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Wildlife and Climate Change

Exploring how species are resilient and vulnerable to a changing climate

Recent changes in climate have already begun to affect natural systems across the globe. These changes will only grow more severe in years to come.

Identifying which traits contribute to a species resilience and vulnerability will allow us to develop more robust conservation action plans in the face of a changing climate. Different species will be affected in different ways; sometimes negatively, but not always. 

Take a look at how three species are impacted:

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African Elephant

How they’re resilient: African elephants live across a range of diverse habitats, from tropical rainforest to arid desert in 37 countries in sub-Saharan Africa. This means that they are tolerant of a wide range of climatic extremes. They also feed on a variety of plant species, and food is widely available in their habitat. If a few plant species are impacted by a changing climate, African elephants can simply feed on a host of others.

How they’re vulnerable: African elephants require 150-300 liters of water per day for drinking, in addition to what they need for bathing and play. Droughts can lead to population decline in a short period of time. African elephant reproduction is also tied to rainfall; birth peaks line up with rainfall peaks.

How we can help: Securing freshwater resources in areas that experience drought, or are expected to experience drought, will help take the pressure off elephants. This could take the form of providing separate and additional water sources for people and livestock, and wildlife, to reduce conflict over water.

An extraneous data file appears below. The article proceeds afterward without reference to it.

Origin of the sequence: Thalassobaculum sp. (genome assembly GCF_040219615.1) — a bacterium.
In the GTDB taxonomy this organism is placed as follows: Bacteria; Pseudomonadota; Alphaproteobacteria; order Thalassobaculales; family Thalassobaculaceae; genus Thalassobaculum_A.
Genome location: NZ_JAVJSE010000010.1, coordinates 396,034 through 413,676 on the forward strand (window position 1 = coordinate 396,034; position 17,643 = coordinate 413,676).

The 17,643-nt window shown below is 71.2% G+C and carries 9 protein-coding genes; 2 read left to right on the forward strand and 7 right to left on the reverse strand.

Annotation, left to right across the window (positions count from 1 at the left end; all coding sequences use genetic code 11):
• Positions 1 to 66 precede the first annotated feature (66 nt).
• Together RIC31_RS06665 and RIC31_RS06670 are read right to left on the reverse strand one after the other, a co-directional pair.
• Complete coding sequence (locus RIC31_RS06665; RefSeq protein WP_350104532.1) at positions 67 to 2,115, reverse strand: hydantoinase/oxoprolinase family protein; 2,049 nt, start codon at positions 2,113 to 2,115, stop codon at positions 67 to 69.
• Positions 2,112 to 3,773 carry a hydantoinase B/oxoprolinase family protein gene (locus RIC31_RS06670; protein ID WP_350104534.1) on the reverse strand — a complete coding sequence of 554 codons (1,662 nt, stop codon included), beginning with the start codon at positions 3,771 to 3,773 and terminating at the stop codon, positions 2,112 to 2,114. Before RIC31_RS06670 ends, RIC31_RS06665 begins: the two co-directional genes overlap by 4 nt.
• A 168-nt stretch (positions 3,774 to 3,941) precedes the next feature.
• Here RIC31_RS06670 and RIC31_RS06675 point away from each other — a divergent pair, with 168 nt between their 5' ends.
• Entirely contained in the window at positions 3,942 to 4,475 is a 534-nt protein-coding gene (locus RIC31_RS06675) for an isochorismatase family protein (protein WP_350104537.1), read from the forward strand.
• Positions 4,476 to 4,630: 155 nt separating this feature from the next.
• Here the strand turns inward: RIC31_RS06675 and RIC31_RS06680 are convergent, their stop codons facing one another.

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Snow Leopard

How they’re resilient: Snow leopards can tolerate a very wide range of temperatures, suggesting they could cope with rising average temperatures. They also live in the high mountains of central Asia, and can move easily across this inhospitable landscape, potentially seeking out new refuges.

How they’re vulnerable: One difficulty for snow leopards in the long run is that there aren’t that many of them—an estimated 4,000-7,500,—and there are significant knowledge gaps about the species. Also, the effects of climate change on humans may increase the ongoing human impacts on snow leopards.

How we can help: Scientists should continue to learn more about the elusive snow leopard to gain a better understanding of how to protect the species. We also need to reduce pressure from other sources, and ensure that snow leopards have constant access to prey, which generally consists of Asiatic ibex, blue sheep and argali.

 

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Mountain Gorilla

How they’re resilient: Like snow leopards, mountain gorillas can handle a wide range of temperatures. They also consume a variety of food—up to 140 different species of plants—including leaves, shoots and stems, bark, fruit, and, occasionally, ants. Because these foods are widely available and diverse, mountain gorillas will find something to eat even if certain plant species are impacted by a changing climate.

How they’re vulnerable: Mountain gorillas have a very small population—880 in Uganda, Rwanda and the Democratic Republic of Congo. Mountain gorillas also have a very limited range, surrounded by human settlement, which makes it difficult for them to move. Also of high concern is the species’ susceptibility to disease.

How we can help: Scientists need to closely monitor disease in mountain gorillas to keep the population healthy. As the climate changes, we need to maintain—and possibly expand—suitable habitat for the gorillas, while creating improved conditions for surrounding communities to adapt.